Until next time, happy quilting!


My thanks to Northcott Fabrics for the fabrics I used in this tutorial.

Wednesday, March 20, 2024

Nesting Seams and Spinning Seams

In preparing for Week 4 of the Two Colour Mystery quilt-along (clue will be released March 21) I found that nesting seams when sewing, and spinning seams when pressing, helped units look better.  In case you're not familiar with one or either of these techniques, read on.

Sample seam intersection - NOT a unit from the mystery quilt!

Nesting Seams

Nesting seams helps match seam lines that need to meet in the final unit.  It's just tucking the seam on one part right up to the seam on the other part when sewing the parts together.  It helps line up seam intersections. It also helps reduce bulk in the seam allowance by distributing the fabric in the seam allowances of the two previous seams on two sides of the new seam.  This only works if those two seams are pressed in opposite directions.

I'll use a 4-patch to illustrate.  If you're here from the Mystery Quiltalong, please note this is not a unit from that quilt.

Here is the start of the 4-patch.  I've already sewn two squares together.

Here's a view of the wrong side to show you the seams pressed in opposite directions.

When I put these two units wrong sides together, I offset them a little then slide the top unit down until I can feel the bump of the top seam fall right next to the bump of the bottom seam.  

Here's what it look like from the side.  The white arrow points to where the seam ridges or bumps kiss.

When possible, I prefer to place the pieces under the needle in such a way that I stitch over the top seam allowance first.  I do this for two reason.  First, the seam allowance on the bottom unit will be folded away from the feed dogs and will be less likely to get caught on them and get flipped. Second, the feed dogs will pull the lower unit, keeping its seam nestled up close to the seam on the top unit..

Here's a diagram of the units seam from the side (I know the colors don't match the fabrics in my example.  I just chose colors that would show up clearly in the graphic.)

Once the units are sewn together, the seams should line up perfectly.

But wait!  To which side did I press the seam?  Both.  Read on to see how I spin the seams.

Spinning Seam Allowances (Spinning seams)

When several seams intersect, pressing to one side can lead to a very bulky spot.

Pressing seams open can alleviate that, but I'm not a fan of pressing open if I can help it.  Pressing open eliminates the possibility of stitching in the ditch later.

Spinning seam allowances is my preferred way to distribute bulk in seam allowances.  It's not always possible, but I always try that first.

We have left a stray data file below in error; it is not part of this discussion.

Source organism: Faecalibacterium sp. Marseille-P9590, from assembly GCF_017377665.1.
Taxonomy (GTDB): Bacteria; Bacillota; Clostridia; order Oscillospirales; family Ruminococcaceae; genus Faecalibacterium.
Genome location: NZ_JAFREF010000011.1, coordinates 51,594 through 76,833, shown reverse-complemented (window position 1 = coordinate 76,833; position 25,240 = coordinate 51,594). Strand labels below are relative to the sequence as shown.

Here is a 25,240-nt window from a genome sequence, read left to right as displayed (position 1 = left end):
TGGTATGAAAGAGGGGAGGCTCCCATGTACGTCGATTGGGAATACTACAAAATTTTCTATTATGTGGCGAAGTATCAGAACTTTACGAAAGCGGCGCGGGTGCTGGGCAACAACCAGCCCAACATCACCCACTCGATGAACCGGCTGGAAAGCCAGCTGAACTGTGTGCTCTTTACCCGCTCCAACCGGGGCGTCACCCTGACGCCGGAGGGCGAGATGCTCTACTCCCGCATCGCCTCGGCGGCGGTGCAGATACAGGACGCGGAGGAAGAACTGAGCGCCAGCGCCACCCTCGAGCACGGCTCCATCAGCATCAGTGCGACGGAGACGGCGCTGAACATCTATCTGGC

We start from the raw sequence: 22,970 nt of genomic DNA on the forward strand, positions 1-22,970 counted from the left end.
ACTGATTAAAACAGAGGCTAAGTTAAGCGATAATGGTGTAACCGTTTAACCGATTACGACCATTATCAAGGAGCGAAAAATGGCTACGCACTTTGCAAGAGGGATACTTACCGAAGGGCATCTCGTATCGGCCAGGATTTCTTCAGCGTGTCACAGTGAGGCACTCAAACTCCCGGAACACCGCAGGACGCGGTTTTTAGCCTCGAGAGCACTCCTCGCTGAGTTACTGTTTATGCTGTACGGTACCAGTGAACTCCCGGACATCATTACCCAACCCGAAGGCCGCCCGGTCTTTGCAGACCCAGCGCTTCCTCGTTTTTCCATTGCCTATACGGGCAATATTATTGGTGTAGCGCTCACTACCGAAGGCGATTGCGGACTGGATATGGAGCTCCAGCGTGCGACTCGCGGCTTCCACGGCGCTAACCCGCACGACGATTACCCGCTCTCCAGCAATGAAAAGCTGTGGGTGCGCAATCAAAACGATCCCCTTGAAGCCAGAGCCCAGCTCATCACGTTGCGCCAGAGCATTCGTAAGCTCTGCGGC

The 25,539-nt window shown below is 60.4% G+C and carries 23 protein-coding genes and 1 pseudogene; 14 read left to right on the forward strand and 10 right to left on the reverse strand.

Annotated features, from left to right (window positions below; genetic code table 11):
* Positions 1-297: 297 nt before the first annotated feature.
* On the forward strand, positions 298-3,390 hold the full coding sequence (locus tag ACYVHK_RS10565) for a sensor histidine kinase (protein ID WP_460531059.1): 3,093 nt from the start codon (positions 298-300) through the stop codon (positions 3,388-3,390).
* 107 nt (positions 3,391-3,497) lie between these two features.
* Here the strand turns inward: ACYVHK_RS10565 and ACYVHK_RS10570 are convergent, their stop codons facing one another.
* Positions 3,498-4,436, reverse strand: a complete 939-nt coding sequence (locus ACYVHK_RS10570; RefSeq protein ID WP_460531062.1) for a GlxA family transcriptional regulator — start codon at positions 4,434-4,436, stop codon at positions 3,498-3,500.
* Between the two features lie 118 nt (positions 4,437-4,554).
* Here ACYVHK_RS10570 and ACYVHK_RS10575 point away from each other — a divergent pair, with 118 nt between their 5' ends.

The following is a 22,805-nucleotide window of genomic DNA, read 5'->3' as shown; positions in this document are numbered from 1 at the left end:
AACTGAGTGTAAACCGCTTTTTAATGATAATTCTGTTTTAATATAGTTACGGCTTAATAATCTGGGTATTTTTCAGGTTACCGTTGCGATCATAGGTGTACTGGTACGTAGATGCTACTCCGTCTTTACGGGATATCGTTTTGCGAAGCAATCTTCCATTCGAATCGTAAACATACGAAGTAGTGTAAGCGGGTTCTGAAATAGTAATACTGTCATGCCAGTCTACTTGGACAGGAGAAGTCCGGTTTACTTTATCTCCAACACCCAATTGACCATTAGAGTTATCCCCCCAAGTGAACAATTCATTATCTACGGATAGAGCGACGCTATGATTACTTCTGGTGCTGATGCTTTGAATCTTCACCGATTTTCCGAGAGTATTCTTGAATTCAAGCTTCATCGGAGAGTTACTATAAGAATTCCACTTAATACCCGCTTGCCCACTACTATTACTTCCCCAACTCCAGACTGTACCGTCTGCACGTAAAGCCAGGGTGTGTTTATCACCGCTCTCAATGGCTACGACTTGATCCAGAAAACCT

As you can see below, I could press the two halves of the new seam of my 4-patch in two different directions.  Think of it as sweeping or spinning all the seam allowances in a circular direction.  In this case it's clockwise (as seen from the back), but if the seams in my original units had been pressed towards the light instead, I would simply spin things counterclockwise instead.

Placing my fingers on the seam allowance so that each half is flattened in the direction I want it to be, I slide my fingers to the intersection, tucking my fingers into the fabric folds, and push each half of the seam allowance until the stitches in the middle pop and let the seam allowance lay flat, in a different direction in each half of the seam. 

Sometimes those stiches may need the assistance of a seam ripper to let go, but they are inside the seam allowance, and the last seam I sewed secured the rest of the seams those popped stitches belonged to, so nothing is going to fall apart.

I press that pretty little patch at the intersection, and flip over the 4-patch to press with an iron.  You might like to finger press those folds to make sure they don't flip the into the wrong direction before you get the iron on them.

I made a short video.  Maybe this will make the process more clear.  (If you're reading this directly from your email inbox, you may need to click through to view this post in your browser to see the video.  I'm not 100% sure how all the technology pieces work together!)

I'm rather excited that I just filmed and edited my first video tutorial, so I hope you found it helpful!  Please let me know in the comments.

I'm also curious about pressing habits.  Do you press to one side or open, and why? Nest seams or not?  There's no right or wrong, just what works for each individual quiltmaker, so share what you do so we can all build our toolbox of techniques.

Happy quilting,

If you're curious about the fabrics I used in the tutorial:  light is Crackle - Snow and dark is Stonehenge Gradations - Peacock, both from Northcott Fabric. Thank you to Northcott Fabrics for sending me the fabric.

Thursday, March 14, 2024

Two-Colour Mystery Week 3 - template paper HST